Great Advice from Musicians for Musicians

Great Advice from Musicians for Musicians

Hear Roy Hargrove, Terence Blanchard, Poncho Sanchez, Wallace Roney, Gregory Porter and Kenny Barron talk about what it takes to make in the music business.

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Comment (42)

  1. And they should of said it’s not just recording company’s that rip musicians off its other musicians who rip musicians off … ✨✨✨💰💰💰✨✨✨🤔😮🤭✨✨✨🎶🎶🎶✨✨✨🍄💌🍄✨✨✨

  2. I decided ten years ago that I wanted to sing jazz. I was 60 and had been singing choral masses for too long. I still have to pay people to listen to me (in workshops with incredibly giving real musicians, where my nightly performances almost always end in tragedy because I forget to tell them when to stop, or I fall over the music stand). I don't have much money, I joke that where I live is ruled by an evil wizard who has declared a jazz-free zone for 3 hours in any direction, so I never get to go on stage, but my voice and vocal technique go on getting better and I don't plan on stopping anytime soon. I think from time to time, maybe I'll cut just one album on my old TEAC, a capella, for my kids. But it never seems to happen.
    Thanks.

  3. Bad advice. Will only lead to heartbreak. You have to earn a living. You need a stable job to support a family. Have music as a hobby is ok. Do not try to earn a living from it. Only a few do. The rest end up as a life of disaster.

  4. Great video, you can really tell that these guys have seen it all.

    However I disagree with Kenny Barron though. I don't think the main reason for the emotional disconnection is the way young people perform music.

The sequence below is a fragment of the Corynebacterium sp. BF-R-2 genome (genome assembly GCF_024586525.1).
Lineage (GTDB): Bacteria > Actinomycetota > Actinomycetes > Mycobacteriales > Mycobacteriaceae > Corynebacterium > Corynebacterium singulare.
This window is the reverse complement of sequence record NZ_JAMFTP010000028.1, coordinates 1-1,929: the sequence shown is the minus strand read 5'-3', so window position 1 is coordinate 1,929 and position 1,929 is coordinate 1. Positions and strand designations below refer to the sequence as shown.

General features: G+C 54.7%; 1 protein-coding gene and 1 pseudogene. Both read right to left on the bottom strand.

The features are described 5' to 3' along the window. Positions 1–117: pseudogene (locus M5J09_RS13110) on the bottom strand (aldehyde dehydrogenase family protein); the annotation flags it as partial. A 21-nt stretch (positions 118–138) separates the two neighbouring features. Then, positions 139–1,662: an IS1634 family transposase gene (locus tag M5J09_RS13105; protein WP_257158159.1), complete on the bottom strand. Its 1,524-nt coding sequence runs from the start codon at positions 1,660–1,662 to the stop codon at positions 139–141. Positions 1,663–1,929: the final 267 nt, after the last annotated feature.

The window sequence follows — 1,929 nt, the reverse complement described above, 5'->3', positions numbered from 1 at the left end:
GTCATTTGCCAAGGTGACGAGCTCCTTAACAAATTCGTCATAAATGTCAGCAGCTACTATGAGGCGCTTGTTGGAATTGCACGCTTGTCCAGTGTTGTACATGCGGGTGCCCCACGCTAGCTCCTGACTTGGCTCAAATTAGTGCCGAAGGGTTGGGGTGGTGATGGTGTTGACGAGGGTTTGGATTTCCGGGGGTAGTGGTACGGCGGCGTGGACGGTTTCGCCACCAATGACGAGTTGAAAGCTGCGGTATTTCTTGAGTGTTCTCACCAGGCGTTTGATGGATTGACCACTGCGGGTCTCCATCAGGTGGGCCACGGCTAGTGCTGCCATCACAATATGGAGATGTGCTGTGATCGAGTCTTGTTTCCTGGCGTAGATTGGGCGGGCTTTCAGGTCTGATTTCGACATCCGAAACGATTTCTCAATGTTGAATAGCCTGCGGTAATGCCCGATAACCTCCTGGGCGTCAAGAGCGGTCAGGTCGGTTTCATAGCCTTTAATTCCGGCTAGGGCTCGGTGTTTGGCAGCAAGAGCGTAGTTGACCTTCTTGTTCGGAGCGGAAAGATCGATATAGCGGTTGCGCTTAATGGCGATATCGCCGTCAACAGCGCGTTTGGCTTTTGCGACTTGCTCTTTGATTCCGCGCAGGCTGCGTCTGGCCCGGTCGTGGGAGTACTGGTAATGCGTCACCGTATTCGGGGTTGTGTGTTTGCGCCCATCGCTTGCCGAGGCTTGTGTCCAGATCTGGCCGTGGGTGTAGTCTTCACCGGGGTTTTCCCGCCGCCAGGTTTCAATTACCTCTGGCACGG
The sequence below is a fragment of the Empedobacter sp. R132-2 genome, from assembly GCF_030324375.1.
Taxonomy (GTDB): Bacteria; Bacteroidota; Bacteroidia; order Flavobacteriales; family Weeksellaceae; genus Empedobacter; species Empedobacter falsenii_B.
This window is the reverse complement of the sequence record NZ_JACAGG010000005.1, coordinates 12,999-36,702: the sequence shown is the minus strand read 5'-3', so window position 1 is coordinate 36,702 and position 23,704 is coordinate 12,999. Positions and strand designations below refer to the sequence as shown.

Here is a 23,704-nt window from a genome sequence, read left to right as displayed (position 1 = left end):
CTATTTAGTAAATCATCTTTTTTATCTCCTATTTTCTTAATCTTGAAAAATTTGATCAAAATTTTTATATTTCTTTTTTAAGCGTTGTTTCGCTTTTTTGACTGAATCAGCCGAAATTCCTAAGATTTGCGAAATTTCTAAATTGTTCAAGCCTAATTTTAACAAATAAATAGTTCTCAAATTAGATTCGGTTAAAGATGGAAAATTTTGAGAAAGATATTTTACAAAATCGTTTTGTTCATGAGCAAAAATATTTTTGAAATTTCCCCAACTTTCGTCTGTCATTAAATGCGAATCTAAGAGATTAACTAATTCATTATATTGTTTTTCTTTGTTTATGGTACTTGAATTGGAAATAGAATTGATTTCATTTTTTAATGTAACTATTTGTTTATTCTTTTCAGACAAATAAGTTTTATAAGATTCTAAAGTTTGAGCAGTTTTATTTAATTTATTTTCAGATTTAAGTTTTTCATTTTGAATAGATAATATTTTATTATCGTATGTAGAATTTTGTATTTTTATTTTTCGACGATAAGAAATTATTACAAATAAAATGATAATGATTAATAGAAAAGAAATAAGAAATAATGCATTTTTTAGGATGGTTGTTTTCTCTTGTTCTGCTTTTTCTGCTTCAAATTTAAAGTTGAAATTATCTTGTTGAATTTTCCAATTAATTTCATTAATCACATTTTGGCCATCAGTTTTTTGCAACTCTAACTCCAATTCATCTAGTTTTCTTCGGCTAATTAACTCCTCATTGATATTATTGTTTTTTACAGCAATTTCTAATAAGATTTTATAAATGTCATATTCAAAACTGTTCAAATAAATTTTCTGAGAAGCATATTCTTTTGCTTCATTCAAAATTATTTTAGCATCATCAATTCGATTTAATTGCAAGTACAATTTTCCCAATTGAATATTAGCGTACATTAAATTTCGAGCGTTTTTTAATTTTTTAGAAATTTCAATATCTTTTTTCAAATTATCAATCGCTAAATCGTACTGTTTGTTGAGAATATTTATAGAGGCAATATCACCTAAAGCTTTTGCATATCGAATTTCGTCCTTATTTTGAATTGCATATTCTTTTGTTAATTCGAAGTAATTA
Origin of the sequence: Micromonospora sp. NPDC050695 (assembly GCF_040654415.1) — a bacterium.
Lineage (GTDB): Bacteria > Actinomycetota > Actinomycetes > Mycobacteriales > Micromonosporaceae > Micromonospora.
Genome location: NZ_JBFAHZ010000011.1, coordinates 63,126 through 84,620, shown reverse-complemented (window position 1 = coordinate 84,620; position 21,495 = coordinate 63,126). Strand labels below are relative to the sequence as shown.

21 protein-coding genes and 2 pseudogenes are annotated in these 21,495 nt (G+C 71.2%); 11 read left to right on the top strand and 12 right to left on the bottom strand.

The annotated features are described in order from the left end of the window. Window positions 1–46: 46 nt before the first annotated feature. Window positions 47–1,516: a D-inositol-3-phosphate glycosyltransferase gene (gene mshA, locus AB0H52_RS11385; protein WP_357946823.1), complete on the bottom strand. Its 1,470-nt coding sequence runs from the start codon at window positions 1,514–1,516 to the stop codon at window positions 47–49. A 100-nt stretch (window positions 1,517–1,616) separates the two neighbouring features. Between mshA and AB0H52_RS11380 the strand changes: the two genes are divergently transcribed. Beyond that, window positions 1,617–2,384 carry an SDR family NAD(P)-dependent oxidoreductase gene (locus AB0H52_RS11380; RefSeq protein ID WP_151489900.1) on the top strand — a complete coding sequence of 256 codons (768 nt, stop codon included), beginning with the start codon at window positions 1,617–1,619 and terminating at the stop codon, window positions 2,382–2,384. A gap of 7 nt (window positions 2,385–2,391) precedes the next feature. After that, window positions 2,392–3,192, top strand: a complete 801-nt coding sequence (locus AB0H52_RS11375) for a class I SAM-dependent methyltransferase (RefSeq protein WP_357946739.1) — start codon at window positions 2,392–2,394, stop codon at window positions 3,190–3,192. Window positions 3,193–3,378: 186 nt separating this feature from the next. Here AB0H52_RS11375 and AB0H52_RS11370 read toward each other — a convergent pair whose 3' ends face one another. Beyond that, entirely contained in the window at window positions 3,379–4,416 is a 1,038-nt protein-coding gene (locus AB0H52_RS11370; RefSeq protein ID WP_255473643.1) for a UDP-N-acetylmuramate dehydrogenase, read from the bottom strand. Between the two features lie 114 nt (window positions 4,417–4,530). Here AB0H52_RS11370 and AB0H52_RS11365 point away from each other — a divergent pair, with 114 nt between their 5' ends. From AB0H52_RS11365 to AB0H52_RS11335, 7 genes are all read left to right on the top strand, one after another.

I think the real reason for this is that when people get older they tend to spend less time listening to new music intensively the way they used to so the emotional bond doesn't form because this needs time. But I guess he hears something that doesn't connect with him right away and he doesn't listen to it 50 more times like he would when he was younger. Berry Harris felt the same about Coltrane's stuff. It's a normal generational thing in my experience.

    The amount of music we're being offered probably plays another role. There's so much music available that people don't listen to the same stuff over and over which is a way an emotional connection is formed.

    I think one of the reasons older people mostly don't connect to new music is because they don't care about the hype. Younger people do, so you still see people singing a Corey Henry solo or a Joe Dart bass line.

    I'm not trying to hate on Kenny, he's a brilliant musician and I love the way he express his opinion without being arrogant.

  5. You HAVE to have the talent and practice your horn. There is a big difference between practicing and entertaining yourself. Remember a Dream is a goal with a deadline. You don't want to be expired dreamer…..if this helps?

  6. I once heard the great New Orleans vocalist and musician, John Boutte, tell an audience that if anything is going to save this planet it just may be MUSIC.